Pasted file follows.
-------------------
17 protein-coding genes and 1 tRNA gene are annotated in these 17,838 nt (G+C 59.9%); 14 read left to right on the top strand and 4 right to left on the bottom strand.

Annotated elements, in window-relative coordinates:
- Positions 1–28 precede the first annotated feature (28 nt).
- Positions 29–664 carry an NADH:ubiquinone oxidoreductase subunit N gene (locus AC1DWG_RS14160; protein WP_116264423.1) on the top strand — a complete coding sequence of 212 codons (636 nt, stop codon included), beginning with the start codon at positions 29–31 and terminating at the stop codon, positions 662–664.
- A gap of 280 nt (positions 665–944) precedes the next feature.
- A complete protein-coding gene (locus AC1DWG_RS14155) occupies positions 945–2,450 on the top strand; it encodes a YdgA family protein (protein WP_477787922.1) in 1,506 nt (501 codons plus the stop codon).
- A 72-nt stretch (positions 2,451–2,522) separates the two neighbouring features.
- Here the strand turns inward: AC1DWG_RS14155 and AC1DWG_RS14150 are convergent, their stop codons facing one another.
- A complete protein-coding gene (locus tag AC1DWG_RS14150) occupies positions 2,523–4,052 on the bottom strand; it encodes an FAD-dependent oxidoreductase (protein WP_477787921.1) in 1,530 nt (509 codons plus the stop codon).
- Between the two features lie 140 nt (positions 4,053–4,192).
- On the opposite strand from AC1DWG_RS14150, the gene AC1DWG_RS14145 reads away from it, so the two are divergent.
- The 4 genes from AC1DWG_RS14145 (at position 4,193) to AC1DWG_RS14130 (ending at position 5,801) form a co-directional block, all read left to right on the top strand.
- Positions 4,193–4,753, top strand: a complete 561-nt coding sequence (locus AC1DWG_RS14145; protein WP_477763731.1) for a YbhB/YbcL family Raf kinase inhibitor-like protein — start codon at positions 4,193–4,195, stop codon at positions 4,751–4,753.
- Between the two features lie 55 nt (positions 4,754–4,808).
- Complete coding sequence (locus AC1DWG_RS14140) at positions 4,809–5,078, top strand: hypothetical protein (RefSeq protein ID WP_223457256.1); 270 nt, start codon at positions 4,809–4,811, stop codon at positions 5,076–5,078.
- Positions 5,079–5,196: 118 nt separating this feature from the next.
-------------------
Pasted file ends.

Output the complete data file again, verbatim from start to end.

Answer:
17 protein-coding genes and 1 tRNA gene are annotated in these 17,838 nt (G+C 59.9%); 14 read left to right on the top strand and 4 right to left on the bottom strand.

Annotated elements, in window-relative coordinates:
- Positions 1–28 precede the first annotated feature (28 nt).
- Positions 29–664 carry an NADH:ubiquinone oxidoreductase subunit N gene (locus AC1DWG_RS14160; protein WP_116264423.1) on the top strand — a complete coding sequence of 212 codons (636 nt, stop codon included), beginning with the start codon at positions 29–31 and terminating at the stop codon, positions 662–664.
- A gap of 280 nt (positions 665–944) precedes the next feature.
- A complete protein-coding gene (locus AC1DWG_RS14155) occupies positions 945–2,450 on the top strand; it encodes a YdgA family protein (protein WP_477787922.1) in 1,506 nt (501 codons plus the stop codon).
- A 72-nt stretch (positions 2,451–2,522) separates the two neighbouring features.
- Here the strand turns inward: AC1DWG_RS14155 and AC1DWG_RS14150 are convergent, their stop codons facing one another.
- A complete protein-coding gene (locus tag AC1DWG_RS14150) occupies positions 2,523–4,052 on the bottom strand; it encodes an FAD-dependent oxidoreductase (protein WP_477787921.1) in 1,530 nt (509 codons plus the stop codon).
- Between the two features lie 140 nt (positions 4,053–4,192).
- On the opposite strand from AC1DWG_RS14150, the gene AC1DWG_RS14145 reads away from it, so the two are divergent.
- The 4 genes from AC1DWG_RS14145 (at position 4,193) to AC1DWG_RS14130 (ending at position 5,801) form a co-directional block, all read left to right on the top strand.
- Positions 4,193–4,753, top strand: a complete 561-nt coding sequence (locus AC1DWG_RS14145; protein WP_477763731.1) for a YbhB/YbcL family Raf kinase inhibitor-like protein — start codon at positions 4,193–4,195, stop codon at positions 4,751–4,753.
- Between the two features lie 55 nt (positions 4,754–4,808).
- Complete coding sequence (locus AC1DWG_RS14140) at positions 4,809–5,078, top strand: hypothetical protein (RefSeq protein ID WP_223457256.1); 270 nt, start codon at positions 4,809–4,811, stop codon at positions 5,076–5,078.
- Positions 5,079–5,196: 118 nt separating this feature from the next.